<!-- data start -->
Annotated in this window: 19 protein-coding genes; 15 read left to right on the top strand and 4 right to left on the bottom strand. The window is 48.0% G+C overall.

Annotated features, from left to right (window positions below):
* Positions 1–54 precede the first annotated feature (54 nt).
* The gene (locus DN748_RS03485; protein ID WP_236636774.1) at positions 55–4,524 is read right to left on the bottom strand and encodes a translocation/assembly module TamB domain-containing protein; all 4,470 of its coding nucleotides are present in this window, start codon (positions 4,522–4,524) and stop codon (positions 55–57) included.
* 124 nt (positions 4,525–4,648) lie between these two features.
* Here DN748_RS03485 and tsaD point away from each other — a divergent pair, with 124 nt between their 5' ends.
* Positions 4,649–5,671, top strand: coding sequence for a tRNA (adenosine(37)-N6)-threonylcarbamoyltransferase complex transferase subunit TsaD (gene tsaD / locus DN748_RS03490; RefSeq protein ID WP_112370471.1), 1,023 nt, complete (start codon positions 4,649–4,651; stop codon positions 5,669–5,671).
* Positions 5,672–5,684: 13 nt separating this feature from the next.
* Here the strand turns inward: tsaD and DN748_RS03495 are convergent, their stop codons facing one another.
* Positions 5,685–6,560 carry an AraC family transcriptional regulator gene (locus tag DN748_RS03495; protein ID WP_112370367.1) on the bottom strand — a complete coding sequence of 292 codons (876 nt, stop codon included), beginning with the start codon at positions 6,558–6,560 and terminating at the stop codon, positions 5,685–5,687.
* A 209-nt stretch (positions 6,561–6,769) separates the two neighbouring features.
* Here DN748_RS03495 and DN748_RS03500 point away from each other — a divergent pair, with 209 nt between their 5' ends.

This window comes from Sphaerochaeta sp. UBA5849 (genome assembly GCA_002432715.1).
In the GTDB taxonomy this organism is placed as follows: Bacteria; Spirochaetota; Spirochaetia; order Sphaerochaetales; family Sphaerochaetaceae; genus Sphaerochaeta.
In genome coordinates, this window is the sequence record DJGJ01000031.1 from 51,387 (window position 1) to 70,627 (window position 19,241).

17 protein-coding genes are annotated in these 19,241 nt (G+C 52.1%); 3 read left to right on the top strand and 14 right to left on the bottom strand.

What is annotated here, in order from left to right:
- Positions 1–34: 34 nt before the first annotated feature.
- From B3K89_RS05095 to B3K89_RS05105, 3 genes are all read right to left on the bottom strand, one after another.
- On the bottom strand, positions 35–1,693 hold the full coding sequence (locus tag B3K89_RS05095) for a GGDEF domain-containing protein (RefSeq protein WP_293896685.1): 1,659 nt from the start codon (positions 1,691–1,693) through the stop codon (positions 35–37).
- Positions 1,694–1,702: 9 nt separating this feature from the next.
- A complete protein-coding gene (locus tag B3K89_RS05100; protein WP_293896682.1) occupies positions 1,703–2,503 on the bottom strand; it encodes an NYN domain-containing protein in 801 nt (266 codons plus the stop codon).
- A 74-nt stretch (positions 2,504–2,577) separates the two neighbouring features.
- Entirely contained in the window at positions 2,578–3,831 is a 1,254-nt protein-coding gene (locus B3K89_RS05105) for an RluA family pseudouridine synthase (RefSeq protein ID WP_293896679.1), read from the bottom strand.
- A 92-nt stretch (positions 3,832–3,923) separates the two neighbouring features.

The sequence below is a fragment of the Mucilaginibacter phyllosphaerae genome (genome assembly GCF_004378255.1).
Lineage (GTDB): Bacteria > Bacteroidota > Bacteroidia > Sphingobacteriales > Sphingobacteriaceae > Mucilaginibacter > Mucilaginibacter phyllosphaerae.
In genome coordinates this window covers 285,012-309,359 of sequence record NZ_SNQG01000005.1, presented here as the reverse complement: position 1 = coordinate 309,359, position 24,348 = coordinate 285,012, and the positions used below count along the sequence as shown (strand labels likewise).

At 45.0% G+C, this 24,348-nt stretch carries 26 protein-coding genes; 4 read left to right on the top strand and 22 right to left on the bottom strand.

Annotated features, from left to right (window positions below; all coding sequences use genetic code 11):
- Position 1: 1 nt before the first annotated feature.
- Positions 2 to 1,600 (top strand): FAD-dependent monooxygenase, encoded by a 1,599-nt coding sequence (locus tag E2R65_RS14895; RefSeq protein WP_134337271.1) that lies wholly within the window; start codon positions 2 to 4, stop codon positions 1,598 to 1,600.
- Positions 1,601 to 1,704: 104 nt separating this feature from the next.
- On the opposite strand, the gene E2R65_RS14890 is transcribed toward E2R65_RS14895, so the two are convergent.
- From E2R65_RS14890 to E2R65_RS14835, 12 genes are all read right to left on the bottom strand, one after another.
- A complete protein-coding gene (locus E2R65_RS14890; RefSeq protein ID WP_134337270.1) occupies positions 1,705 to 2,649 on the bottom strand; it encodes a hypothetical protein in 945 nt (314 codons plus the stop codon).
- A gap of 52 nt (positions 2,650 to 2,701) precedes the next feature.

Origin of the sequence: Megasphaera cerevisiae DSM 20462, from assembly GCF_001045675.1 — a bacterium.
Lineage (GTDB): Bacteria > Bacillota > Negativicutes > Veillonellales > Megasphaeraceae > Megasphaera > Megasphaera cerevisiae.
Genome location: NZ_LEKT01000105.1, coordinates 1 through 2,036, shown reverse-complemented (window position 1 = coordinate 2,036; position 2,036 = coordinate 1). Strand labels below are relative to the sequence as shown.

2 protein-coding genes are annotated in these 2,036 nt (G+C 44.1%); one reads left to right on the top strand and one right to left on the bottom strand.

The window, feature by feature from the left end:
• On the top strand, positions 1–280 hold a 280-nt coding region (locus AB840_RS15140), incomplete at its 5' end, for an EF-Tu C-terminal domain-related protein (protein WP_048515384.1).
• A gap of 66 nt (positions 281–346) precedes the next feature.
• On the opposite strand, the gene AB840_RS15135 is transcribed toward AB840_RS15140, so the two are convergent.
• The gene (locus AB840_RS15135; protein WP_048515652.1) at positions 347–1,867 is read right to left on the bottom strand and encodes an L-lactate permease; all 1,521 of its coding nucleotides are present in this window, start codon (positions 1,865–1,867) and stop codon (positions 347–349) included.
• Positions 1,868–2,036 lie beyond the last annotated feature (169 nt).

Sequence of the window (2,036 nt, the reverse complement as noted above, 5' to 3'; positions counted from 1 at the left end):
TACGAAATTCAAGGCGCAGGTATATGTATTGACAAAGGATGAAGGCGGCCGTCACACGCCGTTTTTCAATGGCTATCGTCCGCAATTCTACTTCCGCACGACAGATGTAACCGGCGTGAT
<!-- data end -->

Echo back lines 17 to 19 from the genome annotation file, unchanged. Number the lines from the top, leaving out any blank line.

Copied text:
What is annotated here, in order from left to right:
- Positions 1–34: 34 nt before the first annotated feature.
- From B3K89_RS05095 to B3K89_RS05105, 3 genes are all read right to left on the bottom strand, one after another.